This innovative urban vehicle is the brainchild of Josh Bechtel of Scalyfish Designs, based in Washington, USA. The concept began with the question, "Is it possible to evolve from the established bicycle design while adhering to the basic principles of simplicity, functionality, style, and excitement?"

It could be argued that this is actually an example of devolving the design, and the functionality of a single-speed bike only goes so far. But the Bicymple is certainly both stylish and exciting. The latter achieved by offering a rear-steering option that offers the possibility of "crab-riding" (as demonstrated in the video embedded below) and a higher maneuverability than is possible with run-of-the-mill bicycles.

The Bicymple offers a rear-steering option which makes 'crab-riding' a possibility

The Bicymple offers a rear-steering option which makes "crab-riding" a possibility

The Bicymple manages to be lightweight and sturdy, and, perhaps most importantly, fun. It should also be very easy to maintain thanks to the lack of Dérailleur gears. Unfortunately the Bicymple is just a concept at the time of writing, but thanks to considerable interest already having been shown, Scalyfish is "currently exploring options for larger scale production and distribution."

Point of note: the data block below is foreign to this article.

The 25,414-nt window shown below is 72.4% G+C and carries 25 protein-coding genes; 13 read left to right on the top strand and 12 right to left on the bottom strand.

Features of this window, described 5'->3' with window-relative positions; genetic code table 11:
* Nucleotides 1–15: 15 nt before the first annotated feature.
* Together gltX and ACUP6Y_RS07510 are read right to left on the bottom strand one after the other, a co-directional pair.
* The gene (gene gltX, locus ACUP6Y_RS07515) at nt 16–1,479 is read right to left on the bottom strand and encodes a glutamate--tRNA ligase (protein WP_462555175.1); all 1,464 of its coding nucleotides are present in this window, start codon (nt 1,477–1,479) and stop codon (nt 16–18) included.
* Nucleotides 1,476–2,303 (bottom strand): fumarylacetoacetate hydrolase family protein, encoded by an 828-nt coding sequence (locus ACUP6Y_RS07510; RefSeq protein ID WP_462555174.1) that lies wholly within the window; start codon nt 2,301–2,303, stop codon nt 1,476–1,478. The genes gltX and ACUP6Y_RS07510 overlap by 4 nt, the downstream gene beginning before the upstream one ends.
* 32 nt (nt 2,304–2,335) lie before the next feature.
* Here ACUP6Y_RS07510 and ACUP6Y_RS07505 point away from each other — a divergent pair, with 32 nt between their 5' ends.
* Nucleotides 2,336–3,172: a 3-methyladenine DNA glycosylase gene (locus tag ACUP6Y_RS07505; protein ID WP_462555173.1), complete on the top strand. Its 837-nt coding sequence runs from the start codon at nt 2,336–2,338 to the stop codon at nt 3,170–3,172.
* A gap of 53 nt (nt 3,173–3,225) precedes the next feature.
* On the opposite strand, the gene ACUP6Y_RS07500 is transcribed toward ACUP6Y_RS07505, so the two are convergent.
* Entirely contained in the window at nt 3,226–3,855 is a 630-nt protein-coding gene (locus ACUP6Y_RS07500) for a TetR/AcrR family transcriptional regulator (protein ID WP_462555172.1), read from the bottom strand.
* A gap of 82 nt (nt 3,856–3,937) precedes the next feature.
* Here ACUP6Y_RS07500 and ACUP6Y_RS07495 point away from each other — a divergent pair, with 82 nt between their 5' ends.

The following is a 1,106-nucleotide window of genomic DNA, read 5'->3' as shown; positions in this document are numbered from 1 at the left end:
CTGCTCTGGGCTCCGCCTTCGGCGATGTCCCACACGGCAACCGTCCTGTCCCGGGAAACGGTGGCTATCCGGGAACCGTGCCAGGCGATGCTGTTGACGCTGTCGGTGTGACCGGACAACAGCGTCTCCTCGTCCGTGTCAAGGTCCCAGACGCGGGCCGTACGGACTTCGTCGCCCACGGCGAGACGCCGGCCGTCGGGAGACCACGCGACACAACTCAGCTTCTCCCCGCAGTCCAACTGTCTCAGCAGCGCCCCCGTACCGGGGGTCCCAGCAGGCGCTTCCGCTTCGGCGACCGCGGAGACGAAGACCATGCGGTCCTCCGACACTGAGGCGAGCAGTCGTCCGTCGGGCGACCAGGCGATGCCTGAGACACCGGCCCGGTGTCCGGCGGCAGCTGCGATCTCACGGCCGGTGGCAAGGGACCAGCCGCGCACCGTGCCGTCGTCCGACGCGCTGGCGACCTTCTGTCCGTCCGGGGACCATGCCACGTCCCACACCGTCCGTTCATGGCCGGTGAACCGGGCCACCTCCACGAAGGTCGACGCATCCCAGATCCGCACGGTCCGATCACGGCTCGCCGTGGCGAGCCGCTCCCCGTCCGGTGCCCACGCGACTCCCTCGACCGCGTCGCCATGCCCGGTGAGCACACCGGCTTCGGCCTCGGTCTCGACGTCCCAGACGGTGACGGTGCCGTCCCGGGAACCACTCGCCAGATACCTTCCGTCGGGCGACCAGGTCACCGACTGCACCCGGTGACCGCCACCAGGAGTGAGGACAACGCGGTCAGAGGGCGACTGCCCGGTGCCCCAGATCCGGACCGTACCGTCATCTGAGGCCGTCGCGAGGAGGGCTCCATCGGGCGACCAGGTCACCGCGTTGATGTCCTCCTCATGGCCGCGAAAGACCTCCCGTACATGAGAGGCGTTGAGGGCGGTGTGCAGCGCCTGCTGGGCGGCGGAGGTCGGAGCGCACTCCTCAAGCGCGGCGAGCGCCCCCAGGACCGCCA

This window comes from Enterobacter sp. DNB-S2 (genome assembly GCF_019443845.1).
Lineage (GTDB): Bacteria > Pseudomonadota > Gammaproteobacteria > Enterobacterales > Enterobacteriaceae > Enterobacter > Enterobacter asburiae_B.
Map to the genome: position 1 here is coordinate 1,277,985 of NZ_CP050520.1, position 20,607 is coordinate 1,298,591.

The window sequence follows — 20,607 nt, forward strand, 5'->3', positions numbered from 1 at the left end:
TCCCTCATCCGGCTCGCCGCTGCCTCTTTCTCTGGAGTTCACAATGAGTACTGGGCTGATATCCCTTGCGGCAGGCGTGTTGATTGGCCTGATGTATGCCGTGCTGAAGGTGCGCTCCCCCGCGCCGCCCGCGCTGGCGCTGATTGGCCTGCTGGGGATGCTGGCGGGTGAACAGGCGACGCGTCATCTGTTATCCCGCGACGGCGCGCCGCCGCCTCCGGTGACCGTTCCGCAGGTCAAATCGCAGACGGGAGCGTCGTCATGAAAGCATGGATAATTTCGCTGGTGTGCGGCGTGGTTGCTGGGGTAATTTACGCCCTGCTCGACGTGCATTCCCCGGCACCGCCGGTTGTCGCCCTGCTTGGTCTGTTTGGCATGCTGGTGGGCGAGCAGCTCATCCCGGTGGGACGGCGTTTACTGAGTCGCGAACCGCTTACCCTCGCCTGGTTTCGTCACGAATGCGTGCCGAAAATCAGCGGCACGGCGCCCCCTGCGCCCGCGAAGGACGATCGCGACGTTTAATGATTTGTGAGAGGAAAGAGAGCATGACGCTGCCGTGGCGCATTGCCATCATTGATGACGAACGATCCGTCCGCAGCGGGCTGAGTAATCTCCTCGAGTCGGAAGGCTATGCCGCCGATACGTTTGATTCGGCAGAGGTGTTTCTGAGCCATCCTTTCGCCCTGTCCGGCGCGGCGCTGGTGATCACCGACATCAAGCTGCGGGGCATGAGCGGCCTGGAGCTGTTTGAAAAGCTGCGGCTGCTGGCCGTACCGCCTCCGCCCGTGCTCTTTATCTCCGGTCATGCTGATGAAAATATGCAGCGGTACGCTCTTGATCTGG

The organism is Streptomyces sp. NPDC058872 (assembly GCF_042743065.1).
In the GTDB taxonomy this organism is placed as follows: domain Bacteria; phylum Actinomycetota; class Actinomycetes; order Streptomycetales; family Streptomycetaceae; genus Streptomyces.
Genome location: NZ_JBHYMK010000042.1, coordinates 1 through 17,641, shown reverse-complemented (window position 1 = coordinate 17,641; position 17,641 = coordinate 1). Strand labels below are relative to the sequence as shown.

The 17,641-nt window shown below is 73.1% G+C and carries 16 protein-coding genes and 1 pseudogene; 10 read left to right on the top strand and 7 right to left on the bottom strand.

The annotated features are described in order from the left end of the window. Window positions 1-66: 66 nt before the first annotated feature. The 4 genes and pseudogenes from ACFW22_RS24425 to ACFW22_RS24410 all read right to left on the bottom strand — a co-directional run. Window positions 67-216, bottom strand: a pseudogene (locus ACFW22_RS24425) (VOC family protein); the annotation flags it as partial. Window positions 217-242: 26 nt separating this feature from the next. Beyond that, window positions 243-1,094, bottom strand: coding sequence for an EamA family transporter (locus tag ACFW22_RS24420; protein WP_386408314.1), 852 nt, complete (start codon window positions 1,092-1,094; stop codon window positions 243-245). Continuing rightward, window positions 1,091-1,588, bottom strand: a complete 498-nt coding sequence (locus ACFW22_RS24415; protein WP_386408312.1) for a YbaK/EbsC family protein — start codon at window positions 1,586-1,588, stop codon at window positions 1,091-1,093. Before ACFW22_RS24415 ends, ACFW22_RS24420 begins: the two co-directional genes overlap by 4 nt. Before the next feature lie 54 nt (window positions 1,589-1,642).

If the price is kept low enough for this to be affordable as a fun alternative rather than as a primary mode of transport then the Bicymple could be an exciting prospect.

Source: Bicymple via NOTCOT

About the Author
Dave Parrack Dave is a technology journalist with a ravenous appetite for gadgets, gizmos, and gubbins. He's based in the U.K., and from his center of operations writes about all facets of modern and future technology. He has learned more in his five years writing for the Web than he did in 11 years at school, and with none of the boring subjects thrown in to the mix.   All articles by Dave Parrack
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31 Comments

Just what the world needs; a unicycle with a training wheel. Not! Direct drive was found to be impractical long, long ago.

DixonAgee
5th October, 2012 @ 09:50 pm PDT

But what about going up hill ... wouldn't that be a bigger strain on the knees?